Israel Must Abolish Discrimination in Access to Surrogacy

Many of those who arrange surrogate pregnancies overseas do so out of lack of choice, because the doors are closed to them in Israel.

Tali Meir

The earthquake in Nepal brought disaster upon both residents of the country and visitors to it. Among those visitors were Israelis who were seeking to bring a child into the world via a surrogate mother, something homosexual couples are legally barred from doing in Israel. The fathers and their babies are now in distress not only because of conditions in the wake of the earthquake, which are liable to endanger the babies’ health, but also because, unlike other Israelis there, they don’t have the option of returning to Israel immediately: A child born to a surrogate mother abroad cannot enter Israel before undergoing a paternity test.

The interior minister was right to announce that he will try to fly the parents and children to Israel promptly, while deferring the legal formalities. Israel, along with the parties directly concerned, also has a responsibility to ensure the welfare of the women who contracted surrogacy agreements with Israelis – both the women who have already given birth and those who are still pregnant.

Nevertheless, these steps offer only an immediate solution to the critical problem that has arisen right now. The underlying cause of this problem is the discriminatory legislation that governs surrogacy procedures in Israel. Under Israeli law, only a married heterosexual couple can contract an Israeli woman to serve as a surrogate mother. The law thereby discriminates against both single people and same-sex couples.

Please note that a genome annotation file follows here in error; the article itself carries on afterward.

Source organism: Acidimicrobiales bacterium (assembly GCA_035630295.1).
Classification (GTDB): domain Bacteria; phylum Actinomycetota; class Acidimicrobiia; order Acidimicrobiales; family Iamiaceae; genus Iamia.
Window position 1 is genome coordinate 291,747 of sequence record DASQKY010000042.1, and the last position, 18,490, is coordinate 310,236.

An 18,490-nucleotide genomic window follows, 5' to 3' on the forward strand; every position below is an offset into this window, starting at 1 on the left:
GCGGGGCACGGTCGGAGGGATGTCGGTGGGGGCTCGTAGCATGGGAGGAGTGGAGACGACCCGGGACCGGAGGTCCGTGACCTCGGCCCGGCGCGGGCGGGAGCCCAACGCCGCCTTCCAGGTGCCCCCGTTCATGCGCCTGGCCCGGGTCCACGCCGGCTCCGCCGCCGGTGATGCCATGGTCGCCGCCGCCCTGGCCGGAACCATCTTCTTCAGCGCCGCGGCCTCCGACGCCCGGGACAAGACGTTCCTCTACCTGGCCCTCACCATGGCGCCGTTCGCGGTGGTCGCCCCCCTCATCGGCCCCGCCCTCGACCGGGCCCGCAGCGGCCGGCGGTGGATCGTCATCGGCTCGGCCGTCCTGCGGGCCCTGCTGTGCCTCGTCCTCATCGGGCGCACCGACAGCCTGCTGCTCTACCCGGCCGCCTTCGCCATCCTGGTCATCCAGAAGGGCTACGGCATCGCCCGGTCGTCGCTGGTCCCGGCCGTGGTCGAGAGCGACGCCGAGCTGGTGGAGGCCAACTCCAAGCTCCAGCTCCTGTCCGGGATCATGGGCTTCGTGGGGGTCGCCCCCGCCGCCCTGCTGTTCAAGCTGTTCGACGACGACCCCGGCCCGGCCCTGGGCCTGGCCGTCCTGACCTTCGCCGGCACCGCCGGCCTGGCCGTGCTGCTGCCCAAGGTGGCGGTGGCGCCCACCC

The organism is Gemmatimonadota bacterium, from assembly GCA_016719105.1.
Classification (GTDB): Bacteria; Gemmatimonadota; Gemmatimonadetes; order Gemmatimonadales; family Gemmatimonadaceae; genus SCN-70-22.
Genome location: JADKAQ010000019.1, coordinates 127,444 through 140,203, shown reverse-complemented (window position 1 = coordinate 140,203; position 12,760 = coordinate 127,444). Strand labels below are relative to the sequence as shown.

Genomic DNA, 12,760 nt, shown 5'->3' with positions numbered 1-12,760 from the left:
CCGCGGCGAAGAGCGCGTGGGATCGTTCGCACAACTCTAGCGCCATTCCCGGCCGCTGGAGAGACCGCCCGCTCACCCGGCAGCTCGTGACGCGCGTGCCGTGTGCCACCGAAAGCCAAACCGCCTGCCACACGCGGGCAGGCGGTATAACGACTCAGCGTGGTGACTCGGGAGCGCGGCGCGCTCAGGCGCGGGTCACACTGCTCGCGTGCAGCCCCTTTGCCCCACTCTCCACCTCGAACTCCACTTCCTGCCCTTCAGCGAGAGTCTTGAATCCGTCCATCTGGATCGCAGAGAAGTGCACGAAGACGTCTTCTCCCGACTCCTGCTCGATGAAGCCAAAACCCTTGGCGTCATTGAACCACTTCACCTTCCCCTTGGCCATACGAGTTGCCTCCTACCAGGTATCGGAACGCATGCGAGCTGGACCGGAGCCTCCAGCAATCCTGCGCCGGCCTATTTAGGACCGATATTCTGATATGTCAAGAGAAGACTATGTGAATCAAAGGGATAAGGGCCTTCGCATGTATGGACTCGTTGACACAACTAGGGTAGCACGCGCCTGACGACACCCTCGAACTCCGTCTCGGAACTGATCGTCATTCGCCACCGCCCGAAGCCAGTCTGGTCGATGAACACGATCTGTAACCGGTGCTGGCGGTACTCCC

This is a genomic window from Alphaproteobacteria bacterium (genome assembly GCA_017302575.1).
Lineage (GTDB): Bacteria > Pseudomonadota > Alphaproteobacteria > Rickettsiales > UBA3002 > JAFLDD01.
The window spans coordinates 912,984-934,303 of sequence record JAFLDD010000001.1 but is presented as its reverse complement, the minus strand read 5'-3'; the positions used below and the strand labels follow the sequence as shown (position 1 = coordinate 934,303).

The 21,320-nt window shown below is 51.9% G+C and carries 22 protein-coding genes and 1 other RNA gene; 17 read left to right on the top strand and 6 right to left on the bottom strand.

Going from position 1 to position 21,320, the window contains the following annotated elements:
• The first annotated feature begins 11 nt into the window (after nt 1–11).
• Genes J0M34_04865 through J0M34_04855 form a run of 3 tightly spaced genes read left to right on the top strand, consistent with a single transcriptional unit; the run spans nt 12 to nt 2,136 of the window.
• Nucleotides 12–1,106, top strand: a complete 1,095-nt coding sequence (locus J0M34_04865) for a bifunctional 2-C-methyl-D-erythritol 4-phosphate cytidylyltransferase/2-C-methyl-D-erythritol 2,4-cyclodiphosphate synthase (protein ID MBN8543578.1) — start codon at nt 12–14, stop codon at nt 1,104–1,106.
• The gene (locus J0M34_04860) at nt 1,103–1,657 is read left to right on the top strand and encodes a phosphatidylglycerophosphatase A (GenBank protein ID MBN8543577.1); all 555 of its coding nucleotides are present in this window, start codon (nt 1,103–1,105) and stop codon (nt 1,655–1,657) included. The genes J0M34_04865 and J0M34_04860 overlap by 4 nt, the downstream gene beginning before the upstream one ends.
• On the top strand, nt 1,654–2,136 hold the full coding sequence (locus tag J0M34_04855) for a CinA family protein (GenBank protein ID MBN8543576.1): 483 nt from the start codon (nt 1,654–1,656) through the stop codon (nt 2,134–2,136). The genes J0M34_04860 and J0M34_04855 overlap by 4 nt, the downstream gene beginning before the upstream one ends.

The High Court of Justice has previously voiced concern over discrimination against single women on this issue, but it handed the problem back to the legislature. In response to another High Court petition that dealt with discrimination against same-sex couples, the Health Ministry promised to look into the matter.

The previous health minister, Yael German, proposed an amendment to the surrogacy law that would have ended this discrimination while also regulating surrogate pregnancies arranged by Israelis overseas. The bill passed its first reading, but then the Knesset dissolved itself. Recently, German resubmitted part of this bill – the part that would end discrimination in access to surrogacy services in Israel.

Abolishing discrimination in access to surrogacy would benefit not only the would-be fathers, but also the surrogate mothers. When surrogacy takes place in Israel, it does so under the watchful eye of a committee that investigates the fitness of all the parties concerned, the surrogate mother’s informed consent and the legality of the contract she signs.

The Knesset ought to enact the portion of the surrogacy bill that ends this discrimination without further delay. The incident in Nepal underscores the need for it. Many of those who arrange surrogate pregnancies overseas do so out of lack of choice, because the doors are closed to them in Israel.